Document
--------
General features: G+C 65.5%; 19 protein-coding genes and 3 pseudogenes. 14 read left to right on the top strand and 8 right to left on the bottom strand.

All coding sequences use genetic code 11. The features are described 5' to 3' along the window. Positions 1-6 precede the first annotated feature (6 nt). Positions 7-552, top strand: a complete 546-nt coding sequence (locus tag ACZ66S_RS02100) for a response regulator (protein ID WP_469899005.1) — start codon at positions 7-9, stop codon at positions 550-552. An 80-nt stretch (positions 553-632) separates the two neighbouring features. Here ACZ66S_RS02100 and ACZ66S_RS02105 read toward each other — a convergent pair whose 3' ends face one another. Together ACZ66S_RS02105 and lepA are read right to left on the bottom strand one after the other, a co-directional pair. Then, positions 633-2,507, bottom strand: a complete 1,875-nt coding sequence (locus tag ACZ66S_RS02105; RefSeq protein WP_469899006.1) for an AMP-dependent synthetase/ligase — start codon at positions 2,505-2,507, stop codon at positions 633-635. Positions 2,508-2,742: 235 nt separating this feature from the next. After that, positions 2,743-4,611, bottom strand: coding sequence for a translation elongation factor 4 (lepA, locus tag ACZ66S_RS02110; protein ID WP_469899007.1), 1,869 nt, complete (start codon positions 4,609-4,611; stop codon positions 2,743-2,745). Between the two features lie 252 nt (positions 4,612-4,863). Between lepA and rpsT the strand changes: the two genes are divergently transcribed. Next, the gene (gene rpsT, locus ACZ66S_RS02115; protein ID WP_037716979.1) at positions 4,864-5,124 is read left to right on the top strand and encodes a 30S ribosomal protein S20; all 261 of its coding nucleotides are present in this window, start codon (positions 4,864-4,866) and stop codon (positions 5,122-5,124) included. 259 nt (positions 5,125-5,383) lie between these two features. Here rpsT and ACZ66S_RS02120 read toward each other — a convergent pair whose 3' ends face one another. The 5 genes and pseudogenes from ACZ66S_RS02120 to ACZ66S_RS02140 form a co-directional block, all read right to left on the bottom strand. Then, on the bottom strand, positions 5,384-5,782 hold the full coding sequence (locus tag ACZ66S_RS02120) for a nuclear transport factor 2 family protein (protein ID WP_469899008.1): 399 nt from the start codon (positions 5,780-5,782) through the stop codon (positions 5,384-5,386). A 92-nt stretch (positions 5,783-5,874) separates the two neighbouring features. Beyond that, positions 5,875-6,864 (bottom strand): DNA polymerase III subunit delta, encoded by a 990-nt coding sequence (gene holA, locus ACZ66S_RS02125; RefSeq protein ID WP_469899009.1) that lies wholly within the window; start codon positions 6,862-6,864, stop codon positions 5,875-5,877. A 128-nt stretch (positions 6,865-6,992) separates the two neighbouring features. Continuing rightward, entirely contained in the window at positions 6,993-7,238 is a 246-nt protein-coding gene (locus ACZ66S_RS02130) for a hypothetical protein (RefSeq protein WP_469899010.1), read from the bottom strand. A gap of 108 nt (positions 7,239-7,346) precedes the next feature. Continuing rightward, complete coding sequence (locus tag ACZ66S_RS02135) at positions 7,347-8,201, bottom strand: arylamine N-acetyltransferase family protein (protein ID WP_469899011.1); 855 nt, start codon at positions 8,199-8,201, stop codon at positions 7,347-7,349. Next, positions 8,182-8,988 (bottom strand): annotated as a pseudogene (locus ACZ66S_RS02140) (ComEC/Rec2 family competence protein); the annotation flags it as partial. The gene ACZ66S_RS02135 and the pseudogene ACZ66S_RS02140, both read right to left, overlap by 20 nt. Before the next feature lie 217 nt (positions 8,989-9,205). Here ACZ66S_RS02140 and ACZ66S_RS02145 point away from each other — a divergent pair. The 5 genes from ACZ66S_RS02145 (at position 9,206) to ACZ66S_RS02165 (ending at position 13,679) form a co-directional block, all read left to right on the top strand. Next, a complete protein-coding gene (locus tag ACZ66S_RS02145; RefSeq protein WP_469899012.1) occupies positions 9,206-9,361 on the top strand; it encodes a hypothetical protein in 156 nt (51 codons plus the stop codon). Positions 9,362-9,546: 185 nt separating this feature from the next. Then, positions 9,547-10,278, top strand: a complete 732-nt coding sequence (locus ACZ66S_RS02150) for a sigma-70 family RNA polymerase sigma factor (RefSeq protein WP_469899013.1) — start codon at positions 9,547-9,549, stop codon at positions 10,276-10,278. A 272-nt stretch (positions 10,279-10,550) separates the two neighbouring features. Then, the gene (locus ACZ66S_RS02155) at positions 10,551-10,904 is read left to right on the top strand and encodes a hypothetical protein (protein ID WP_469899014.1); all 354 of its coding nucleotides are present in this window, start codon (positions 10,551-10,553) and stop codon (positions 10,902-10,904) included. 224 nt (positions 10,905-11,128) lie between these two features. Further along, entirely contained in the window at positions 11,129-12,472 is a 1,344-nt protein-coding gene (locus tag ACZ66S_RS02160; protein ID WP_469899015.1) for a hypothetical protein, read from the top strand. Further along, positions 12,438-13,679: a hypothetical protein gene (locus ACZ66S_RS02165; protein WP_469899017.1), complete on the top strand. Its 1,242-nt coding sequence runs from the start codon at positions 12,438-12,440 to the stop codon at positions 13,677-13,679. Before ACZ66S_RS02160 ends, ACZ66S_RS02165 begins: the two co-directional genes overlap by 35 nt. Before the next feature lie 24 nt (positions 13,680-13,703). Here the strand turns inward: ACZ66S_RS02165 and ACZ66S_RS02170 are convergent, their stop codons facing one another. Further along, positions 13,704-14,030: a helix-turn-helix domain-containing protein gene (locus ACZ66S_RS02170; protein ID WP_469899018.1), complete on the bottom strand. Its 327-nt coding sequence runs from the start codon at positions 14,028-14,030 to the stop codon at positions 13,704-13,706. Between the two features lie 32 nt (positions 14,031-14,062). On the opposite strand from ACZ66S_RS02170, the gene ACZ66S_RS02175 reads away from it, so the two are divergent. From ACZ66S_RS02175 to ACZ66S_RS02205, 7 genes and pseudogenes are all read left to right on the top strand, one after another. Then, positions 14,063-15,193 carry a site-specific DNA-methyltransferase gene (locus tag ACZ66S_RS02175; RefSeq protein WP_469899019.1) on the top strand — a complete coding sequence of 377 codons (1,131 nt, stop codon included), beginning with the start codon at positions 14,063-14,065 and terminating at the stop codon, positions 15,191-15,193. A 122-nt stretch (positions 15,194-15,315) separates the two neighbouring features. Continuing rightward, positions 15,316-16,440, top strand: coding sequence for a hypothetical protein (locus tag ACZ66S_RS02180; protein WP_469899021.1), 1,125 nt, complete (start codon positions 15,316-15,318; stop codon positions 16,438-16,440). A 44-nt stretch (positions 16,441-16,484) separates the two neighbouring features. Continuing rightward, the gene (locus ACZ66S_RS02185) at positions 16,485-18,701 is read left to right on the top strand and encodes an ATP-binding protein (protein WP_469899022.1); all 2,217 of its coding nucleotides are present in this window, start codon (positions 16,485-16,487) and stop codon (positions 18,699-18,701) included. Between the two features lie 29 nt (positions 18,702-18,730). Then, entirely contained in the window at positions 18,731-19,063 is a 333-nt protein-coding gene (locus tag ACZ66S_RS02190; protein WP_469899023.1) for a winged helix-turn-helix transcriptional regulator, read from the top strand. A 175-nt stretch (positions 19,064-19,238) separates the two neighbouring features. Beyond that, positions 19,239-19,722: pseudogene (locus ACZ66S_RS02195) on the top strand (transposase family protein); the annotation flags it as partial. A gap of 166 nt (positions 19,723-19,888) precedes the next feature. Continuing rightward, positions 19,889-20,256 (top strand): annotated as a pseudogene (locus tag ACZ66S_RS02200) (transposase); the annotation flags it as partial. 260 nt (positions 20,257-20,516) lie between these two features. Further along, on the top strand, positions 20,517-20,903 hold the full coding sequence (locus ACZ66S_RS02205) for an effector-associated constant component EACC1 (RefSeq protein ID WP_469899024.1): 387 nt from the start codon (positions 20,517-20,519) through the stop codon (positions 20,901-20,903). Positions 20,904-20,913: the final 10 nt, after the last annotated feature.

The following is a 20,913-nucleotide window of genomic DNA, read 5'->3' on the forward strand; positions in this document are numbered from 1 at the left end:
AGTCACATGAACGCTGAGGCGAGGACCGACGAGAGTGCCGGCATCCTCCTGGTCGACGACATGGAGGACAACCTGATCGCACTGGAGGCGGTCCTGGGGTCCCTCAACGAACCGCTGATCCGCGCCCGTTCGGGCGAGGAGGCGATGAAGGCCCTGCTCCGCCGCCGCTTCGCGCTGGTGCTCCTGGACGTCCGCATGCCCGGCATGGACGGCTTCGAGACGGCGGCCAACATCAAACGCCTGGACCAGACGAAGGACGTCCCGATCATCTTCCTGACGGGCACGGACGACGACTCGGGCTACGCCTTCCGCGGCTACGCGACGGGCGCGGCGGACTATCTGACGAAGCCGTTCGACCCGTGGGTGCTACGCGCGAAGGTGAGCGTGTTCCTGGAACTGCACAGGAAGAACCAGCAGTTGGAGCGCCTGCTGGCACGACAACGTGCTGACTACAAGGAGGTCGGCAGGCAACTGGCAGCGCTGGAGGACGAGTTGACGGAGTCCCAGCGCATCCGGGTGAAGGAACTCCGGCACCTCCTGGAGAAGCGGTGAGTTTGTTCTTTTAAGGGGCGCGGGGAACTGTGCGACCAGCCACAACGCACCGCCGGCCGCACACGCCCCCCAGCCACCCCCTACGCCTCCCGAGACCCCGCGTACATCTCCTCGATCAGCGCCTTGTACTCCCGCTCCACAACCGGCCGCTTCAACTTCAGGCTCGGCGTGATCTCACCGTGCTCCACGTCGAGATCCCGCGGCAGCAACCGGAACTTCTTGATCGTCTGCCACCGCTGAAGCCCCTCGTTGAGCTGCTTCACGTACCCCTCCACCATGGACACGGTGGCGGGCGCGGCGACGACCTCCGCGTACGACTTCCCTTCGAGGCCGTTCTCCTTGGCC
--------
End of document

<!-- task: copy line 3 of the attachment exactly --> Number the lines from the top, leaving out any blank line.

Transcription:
The following is a 20,913-nucleotide window of genomic DNA, read 5'->3' on the forward strand; positions in this document are numbered from 1 at the left end: